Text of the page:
Reply with quote #1
My wife and I are expecting our first child. Mom speaks English and Spanish, and Dad speaks English and on a good day Intermediate Spanish. Our plan is for my wife to speak to the child only in Spanish and I will speak to the child only in English. Then comes the curveball; I have always wanted to learn Mandarin. I want my child to be trinlingual; I can't find a better reason to learn a language.
Does anyone out there have any suggestions?????? Dad to Be, Chris
Reply with quote #2
I don't know where you are living, but there seem to be a lot of Chinese immersion programs and Confucius Institutes around North America. I speak only Latvian with my daughter, her father mostly English (some Latvian words he's learning/using), and she has been studying simplified Mandarin for two years in preschool. She has now begun a Chinese immersion kindergarten. Her writing of Chinese characters and her intonation/pronunciation is apparently good. At first my motivation was purely selfish; I wanted to throw in a third language so the English wasn't so all-dominating. Now, I am happy with my child's enjoyment of Chinese language and culture and myself have learned a great deal. I am also delighted with the wonderful friends and role models she has simultaneously accrued in the Chinese community. Again, I don't know where you are at, but you could try an Internet search for a Confucius Institute near you. One of the other children's father chose Japanese for his eldest children (Chinese for the youngest) and this language they gained merely from babysitting exposure and private, individualized tutoring with local Japanese people found through the local university international center. So, that certainly is possible, too. I think it takes a great deal of focus on the part of the parent, when a child learns a language unfamiliar to the parent. At first I noticed my daughter counting differently when she was counting physical things, and then when she was just repeating numbers in her head there seemed to be less numbers. Luckily, I realized with the physical objects she was counting correctly, not leaving out any numbers. Had I not been paying so much attention, I might have missed this and she might still be counting... creatively. I have learned a lot from her, but undoubtedly, if I began studying Mandarin myself it would support her endeavor more. Good luck.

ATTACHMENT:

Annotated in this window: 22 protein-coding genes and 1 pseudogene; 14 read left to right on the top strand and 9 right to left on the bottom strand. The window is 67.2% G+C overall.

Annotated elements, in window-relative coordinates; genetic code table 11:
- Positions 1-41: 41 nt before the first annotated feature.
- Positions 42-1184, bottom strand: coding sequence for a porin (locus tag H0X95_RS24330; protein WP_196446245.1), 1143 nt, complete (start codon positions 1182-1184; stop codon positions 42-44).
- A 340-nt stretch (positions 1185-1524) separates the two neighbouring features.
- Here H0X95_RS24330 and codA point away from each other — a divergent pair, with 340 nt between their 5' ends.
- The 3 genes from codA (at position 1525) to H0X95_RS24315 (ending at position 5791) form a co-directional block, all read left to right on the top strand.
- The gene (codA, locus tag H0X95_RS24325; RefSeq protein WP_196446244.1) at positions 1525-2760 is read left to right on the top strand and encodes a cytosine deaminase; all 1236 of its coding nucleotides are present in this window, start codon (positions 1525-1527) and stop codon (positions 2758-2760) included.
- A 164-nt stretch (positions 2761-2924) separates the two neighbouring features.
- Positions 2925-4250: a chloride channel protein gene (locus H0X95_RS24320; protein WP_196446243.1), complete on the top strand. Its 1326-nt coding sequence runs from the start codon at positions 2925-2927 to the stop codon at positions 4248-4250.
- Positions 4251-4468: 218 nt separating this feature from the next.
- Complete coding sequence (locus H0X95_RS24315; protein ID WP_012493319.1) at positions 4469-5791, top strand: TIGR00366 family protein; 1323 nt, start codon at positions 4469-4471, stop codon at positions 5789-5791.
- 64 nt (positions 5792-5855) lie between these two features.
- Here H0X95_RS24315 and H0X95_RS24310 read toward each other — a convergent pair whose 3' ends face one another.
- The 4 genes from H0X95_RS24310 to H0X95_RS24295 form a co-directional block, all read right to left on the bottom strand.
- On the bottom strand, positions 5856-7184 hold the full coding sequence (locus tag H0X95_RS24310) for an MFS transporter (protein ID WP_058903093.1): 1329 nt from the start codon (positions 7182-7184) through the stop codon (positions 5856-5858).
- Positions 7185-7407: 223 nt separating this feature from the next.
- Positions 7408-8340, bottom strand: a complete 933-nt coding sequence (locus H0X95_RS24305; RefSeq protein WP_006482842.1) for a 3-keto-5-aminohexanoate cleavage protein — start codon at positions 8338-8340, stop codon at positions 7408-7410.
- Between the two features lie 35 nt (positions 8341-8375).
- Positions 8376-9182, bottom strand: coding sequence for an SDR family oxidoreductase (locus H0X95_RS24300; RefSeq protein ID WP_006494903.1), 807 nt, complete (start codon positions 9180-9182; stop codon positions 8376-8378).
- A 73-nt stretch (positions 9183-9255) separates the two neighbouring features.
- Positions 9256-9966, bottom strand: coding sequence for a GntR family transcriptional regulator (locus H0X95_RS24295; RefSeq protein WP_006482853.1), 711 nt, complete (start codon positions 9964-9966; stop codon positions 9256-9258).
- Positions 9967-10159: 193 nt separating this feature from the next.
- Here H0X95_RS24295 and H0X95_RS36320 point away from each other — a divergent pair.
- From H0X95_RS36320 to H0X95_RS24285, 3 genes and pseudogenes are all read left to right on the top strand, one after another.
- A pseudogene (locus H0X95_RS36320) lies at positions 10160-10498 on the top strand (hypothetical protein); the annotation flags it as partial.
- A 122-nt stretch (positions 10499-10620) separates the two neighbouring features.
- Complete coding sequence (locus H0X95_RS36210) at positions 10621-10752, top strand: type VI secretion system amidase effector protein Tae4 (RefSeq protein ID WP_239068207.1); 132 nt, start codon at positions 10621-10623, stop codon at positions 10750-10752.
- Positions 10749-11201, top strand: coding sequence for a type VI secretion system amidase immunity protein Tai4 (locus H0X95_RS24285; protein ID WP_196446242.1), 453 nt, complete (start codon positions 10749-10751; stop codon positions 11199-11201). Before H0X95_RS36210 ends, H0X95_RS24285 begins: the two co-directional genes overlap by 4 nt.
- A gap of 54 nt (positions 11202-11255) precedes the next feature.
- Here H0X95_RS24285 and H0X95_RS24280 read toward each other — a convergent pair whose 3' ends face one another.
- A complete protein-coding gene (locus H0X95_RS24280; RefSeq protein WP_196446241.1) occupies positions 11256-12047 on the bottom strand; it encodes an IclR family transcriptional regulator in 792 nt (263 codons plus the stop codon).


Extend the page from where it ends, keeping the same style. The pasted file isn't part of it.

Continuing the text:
Reply with quote #3
I am a chinese who want his son to be bilingual.
my email is firstname.lastname@example.org email me and maybe we can be very good partners and support each other.